Crowdsourcing has become an increasingly viable strategy to implement as more firms are increasing the level of consumer participation within their idea generation processes (Bayus 2012; Hoyer et al. 2010). Companies are interested in learning from their customers both on the negative aspects of their products and as well as potential ideas to improve their products (Von Hippel 2005; Fuller 2010). The overall implementation rate of cocreated ideas on these platforms is low (Bayus 2013). Silverberg and Verspagen’s (2007) study revealed that creative ideas have minimal rates of return. In other words, not enough value is generated by these ideas to justify spending the effort on creative ideas. However, their study did not separate the different aspects of creativity as creative ideas can be both novel and useful to an organization (Amabile 1996; Burroughs et al. 2008). By splitting up the different aspects of creativity, we may be able to discover why some ideas attract more feedback activity in comparison to others. In particular, this study focuses on investigating if creative ideas from two separate perspectives, novel and meaningful, through consumer cocreation have impact on feedback activity of other contributors and the valence of the feedbacks in the crowdsourcing community.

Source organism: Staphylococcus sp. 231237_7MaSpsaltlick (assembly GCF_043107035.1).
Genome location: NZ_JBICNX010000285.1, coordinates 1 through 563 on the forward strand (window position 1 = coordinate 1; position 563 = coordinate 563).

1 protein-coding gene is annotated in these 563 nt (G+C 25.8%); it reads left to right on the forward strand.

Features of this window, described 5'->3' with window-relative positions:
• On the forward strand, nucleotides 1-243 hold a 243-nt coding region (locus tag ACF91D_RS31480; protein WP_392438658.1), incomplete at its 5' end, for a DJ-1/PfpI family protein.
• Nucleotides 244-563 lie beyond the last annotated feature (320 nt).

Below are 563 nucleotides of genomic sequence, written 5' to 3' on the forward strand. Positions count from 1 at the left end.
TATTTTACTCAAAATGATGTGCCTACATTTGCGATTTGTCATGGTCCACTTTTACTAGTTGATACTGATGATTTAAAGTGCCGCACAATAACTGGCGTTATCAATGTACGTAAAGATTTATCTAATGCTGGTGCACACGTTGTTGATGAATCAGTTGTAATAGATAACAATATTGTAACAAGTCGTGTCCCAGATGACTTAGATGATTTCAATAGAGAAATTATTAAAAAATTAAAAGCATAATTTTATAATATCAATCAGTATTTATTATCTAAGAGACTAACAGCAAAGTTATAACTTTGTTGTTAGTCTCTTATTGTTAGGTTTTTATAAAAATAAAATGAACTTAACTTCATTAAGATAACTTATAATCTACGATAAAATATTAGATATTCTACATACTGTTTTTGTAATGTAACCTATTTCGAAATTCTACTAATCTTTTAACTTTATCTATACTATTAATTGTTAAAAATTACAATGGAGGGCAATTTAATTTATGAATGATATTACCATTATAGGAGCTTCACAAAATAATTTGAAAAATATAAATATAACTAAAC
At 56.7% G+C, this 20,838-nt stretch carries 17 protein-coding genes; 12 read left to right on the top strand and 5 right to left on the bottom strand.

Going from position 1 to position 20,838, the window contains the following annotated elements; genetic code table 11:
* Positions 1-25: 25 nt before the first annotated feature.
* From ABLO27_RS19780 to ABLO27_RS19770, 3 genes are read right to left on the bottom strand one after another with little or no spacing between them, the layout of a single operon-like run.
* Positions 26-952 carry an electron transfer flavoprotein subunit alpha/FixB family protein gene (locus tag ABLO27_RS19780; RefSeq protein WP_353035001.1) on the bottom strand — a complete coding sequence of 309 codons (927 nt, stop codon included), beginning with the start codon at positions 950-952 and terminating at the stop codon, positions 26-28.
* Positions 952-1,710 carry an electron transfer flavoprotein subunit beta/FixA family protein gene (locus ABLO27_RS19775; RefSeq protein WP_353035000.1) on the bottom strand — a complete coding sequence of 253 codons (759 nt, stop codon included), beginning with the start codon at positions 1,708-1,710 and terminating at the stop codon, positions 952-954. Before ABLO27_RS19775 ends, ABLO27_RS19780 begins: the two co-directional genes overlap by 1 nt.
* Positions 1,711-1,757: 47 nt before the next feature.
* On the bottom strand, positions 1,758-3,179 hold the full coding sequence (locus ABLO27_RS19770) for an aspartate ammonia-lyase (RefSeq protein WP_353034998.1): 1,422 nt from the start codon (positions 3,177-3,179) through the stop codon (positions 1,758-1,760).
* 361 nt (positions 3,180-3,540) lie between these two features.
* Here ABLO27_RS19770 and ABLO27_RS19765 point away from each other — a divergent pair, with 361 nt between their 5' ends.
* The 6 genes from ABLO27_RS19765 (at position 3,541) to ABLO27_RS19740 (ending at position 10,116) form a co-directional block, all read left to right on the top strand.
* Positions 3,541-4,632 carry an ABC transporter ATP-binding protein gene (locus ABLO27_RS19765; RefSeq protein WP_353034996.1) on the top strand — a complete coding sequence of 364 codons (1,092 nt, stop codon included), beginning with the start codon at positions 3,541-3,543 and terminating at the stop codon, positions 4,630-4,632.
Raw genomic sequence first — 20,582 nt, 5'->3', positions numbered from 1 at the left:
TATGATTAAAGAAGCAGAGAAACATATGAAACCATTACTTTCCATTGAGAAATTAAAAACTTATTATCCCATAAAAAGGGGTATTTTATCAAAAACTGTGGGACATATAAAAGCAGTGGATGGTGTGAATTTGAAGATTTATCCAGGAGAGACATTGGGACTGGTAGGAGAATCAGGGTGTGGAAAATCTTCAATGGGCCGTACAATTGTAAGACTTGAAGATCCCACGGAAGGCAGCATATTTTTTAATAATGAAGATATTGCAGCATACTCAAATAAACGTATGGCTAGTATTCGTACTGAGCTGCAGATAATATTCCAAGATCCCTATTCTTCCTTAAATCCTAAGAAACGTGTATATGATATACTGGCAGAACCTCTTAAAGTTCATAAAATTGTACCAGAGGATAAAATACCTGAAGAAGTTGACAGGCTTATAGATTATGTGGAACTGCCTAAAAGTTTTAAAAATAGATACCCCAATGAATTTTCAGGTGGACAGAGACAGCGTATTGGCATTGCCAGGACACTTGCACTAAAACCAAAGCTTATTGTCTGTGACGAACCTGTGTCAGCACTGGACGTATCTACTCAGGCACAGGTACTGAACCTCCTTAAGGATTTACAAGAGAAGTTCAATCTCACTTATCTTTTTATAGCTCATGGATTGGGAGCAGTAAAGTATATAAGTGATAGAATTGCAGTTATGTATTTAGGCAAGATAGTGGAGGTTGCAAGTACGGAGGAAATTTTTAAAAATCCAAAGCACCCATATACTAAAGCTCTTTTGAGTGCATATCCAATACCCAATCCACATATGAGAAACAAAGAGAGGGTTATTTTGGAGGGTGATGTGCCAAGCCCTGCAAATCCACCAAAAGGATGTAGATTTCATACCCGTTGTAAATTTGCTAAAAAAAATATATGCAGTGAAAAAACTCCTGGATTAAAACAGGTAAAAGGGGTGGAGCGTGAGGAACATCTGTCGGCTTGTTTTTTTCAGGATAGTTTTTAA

|Title of host publication||Developments in Marketing Science|
|Subtitle of host publication||Proceedings of the Academy of Marketing Science|
|Number of pages||2|
|Publication status||Published - 2018|
|Name||Developments in Marketing Science: Proceedings of the Academy of Marketing Science|
Bibliographical notePublisher Copyright:
© 2018, Springer International Publishing AG.
All Science Journal Classification (ASJC) codes
- Strategy and Management